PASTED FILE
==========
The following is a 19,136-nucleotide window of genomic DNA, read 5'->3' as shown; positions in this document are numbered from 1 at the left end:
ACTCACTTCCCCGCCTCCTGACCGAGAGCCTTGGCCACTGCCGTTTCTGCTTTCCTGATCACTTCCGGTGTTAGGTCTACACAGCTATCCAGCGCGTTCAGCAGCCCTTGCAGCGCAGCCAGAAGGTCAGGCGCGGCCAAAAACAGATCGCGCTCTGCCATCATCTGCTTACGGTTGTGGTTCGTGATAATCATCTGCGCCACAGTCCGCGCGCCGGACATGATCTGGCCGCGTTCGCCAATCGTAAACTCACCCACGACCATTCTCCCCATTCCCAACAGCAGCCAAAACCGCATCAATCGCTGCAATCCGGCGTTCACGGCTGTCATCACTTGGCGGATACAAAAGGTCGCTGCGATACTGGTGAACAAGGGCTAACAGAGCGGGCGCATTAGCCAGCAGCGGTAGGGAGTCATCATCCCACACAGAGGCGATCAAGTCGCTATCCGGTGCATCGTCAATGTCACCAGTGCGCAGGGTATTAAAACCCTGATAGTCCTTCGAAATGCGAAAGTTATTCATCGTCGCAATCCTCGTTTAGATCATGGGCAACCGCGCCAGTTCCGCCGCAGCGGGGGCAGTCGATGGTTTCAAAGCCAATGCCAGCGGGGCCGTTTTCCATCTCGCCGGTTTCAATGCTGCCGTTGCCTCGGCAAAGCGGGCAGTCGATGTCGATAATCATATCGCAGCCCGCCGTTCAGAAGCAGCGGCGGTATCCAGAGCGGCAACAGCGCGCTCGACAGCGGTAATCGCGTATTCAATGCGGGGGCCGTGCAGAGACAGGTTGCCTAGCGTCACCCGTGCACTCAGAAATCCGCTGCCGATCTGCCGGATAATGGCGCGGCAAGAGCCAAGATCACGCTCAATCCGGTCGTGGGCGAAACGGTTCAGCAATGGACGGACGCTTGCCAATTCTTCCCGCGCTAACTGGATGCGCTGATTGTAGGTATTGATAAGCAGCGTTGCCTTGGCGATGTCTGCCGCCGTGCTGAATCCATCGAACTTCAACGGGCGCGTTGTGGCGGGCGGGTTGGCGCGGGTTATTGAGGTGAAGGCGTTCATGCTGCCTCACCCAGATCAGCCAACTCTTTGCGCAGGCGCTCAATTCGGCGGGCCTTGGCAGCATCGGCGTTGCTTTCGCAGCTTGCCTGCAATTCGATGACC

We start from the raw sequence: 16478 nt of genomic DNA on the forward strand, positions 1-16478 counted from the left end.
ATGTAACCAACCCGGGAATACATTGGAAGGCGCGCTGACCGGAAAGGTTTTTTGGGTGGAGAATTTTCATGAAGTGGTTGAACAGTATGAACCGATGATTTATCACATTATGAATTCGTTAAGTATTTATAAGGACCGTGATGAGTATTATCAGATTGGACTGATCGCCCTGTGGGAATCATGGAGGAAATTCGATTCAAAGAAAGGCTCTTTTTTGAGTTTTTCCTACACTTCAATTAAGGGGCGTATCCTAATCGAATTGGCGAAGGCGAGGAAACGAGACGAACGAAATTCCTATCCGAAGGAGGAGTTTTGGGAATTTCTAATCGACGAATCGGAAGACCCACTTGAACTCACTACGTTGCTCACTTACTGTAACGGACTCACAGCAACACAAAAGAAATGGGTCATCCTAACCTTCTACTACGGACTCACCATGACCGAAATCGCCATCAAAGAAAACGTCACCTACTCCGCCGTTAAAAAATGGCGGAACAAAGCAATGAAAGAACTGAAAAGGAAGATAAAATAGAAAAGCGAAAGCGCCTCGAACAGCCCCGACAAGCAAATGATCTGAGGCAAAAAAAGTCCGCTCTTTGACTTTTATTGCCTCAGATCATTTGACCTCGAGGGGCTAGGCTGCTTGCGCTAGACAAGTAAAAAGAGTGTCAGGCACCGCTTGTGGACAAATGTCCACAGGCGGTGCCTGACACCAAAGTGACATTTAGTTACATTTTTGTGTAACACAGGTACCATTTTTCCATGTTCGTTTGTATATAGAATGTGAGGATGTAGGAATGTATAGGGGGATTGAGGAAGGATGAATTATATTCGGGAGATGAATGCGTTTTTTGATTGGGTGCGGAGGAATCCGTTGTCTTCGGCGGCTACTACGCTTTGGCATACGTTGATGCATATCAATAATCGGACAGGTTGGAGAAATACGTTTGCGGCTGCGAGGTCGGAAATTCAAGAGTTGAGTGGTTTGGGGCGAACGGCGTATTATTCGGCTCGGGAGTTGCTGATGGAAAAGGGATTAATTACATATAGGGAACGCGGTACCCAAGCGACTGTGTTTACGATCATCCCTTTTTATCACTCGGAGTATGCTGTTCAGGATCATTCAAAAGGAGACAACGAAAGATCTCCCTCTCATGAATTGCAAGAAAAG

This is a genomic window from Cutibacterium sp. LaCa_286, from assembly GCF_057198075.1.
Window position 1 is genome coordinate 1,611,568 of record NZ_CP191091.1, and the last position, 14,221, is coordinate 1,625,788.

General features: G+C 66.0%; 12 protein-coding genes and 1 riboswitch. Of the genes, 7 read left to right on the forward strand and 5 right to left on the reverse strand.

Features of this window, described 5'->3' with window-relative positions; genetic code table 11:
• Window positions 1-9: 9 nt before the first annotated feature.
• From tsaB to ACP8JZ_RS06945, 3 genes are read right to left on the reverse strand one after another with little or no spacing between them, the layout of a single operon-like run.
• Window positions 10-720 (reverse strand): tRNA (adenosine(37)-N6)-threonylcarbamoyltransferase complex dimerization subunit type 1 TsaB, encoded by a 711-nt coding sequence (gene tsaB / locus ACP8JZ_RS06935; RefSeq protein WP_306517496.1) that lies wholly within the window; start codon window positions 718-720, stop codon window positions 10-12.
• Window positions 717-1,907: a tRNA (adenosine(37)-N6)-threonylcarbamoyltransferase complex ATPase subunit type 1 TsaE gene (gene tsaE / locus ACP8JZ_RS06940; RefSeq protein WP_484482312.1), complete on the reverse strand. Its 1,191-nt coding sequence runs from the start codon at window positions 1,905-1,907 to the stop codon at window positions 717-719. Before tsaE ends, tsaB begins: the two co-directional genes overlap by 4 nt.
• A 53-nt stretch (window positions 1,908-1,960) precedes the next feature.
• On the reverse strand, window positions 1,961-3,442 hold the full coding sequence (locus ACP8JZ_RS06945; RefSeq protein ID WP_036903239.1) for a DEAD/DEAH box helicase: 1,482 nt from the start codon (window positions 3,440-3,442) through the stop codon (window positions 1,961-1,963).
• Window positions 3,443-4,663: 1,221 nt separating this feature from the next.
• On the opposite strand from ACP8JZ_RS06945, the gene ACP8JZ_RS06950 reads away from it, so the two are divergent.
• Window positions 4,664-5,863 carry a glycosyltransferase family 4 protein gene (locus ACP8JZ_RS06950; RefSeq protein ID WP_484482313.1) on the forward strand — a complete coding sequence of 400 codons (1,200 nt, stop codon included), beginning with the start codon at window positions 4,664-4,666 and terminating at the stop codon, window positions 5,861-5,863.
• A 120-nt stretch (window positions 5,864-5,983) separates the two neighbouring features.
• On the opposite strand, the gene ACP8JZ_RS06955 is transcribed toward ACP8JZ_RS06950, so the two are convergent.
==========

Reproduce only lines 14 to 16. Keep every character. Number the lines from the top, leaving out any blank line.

• On the reverse strand, window positions 1,961-3,442 hold the full coding sequence (locus ACP8JZ_RS06945; RefSeq protein ID WP_036903239.1) for a DEAD/DEAH box helicase: 1,482 nt from the start codon (window positions 3,440-3,442) through the stop codon (window positions 1,961-1,963).
• Window positions 3,443-4,663: 1,221 nt separating this feature from the next.
• On the opposite strand from ACP8JZ_RS06945, the gene ACP8JZ_RS06950 reads away from it, so the two are divergent.